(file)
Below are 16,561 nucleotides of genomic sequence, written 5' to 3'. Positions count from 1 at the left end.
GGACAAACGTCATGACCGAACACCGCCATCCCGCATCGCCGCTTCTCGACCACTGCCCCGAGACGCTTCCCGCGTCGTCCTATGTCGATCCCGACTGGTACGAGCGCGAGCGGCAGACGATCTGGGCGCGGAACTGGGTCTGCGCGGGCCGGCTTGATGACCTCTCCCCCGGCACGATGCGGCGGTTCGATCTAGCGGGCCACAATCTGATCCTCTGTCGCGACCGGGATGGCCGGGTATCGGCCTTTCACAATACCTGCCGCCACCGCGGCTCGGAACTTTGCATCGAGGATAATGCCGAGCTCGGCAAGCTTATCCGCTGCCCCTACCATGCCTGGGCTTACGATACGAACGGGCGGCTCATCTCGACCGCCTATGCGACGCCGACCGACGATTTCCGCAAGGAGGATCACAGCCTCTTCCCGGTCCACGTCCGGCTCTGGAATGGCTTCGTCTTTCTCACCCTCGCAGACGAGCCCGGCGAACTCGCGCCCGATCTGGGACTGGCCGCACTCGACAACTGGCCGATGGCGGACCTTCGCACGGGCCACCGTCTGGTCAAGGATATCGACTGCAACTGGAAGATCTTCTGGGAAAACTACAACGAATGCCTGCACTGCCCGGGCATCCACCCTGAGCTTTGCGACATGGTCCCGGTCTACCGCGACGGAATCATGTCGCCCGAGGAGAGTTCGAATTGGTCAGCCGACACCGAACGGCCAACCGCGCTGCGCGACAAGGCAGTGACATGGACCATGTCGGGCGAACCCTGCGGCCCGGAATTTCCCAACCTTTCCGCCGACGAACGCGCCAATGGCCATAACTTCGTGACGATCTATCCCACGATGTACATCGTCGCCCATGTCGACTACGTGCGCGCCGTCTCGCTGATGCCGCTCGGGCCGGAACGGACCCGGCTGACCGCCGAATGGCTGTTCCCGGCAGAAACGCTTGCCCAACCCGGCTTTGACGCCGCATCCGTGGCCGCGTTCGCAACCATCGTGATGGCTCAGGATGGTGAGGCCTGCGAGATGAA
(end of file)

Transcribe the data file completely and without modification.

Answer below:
Below are 16,561 nucleotides of genomic sequence, written 5' to 3'. Positions count from 1 at the left end.
GGACAAACGTCATGACCGAACACCGCCATCCCGCATCGCCGCTTCTCGACCACTGCCCCGAGACGCTTCCCGCGTCGTCCTATGTCGATCCCGACTGGTACGAGCGCGAGCGGCAGACGATCTGGGCGCGGAACTGGGTCTGCGCGGGCCGGCTTGATGACCTCTCCCCCGGCACGATGCGGCGGTTCGATCTAGCGGGCCACAATCTGATCCTCTGTCGCGACCGGGATGGCCGGGTATCGGCCTTTCACAATACCTGCCGCCACCGCGGCTCGGAACTTTGCATCGAGGATAATGCCGAGCTCGGCAAGCTTATCCGCTGCCCCTACCATGCCTGGGCTTACGATACGAACGGGCGGCTCATCTCGACCGCCTATGCGACGCCGACCGACGATTTCCGCAAGGAGGATCACAGCCTCTTCCCGGTCCACGTCCGGCTCTGGAATGGCTTCGTCTTTCTCACCCTCGCAGACGAGCCCGGCGAACTCGCGCCCGATCTGGGACTGGCCGCACTCGACAACTGGCCGATGGCGGACCTTCGCACGGGCCACCGTCTGGTCAAGGATATCGACTGCAACTGGAAGATCTTCTGGGAAAACTACAACGAATGCCTGCACTGCCCGGGCATCCACCCTGAGCTTTGCGACATGGTCCCGGTCTACCGCGACGGAATCATGTCGCCCGAGGAGAGTTCGAATTGGTCAGCCGACACCGAACGGCCAACCGCGCTGCGCGACAAGGCAGTGACATGGACCATGTCGGGCGAACCCTGCGGCCCGGAATTTCCCAACCTTTCCGCCGACGAACGCGCCAATGGCCATAACTTCGTGACGATCTATCCCACGATGTACATCGTCGCCCATGTCGACTACGTGCGCGCCGTCTCGCTGATGCCGCTCGGGCCGGAACGGACCCGGCTGACCGCCGAATGGCTGTTCCCGGCAGAAACGCTTGCCCAACCCGGCTTTGACGCCGCATCCGTGGCCGCGTTCGCAACCATCGTGATGGCTCAGGATGGTGAGGCCTGCGAGATGAA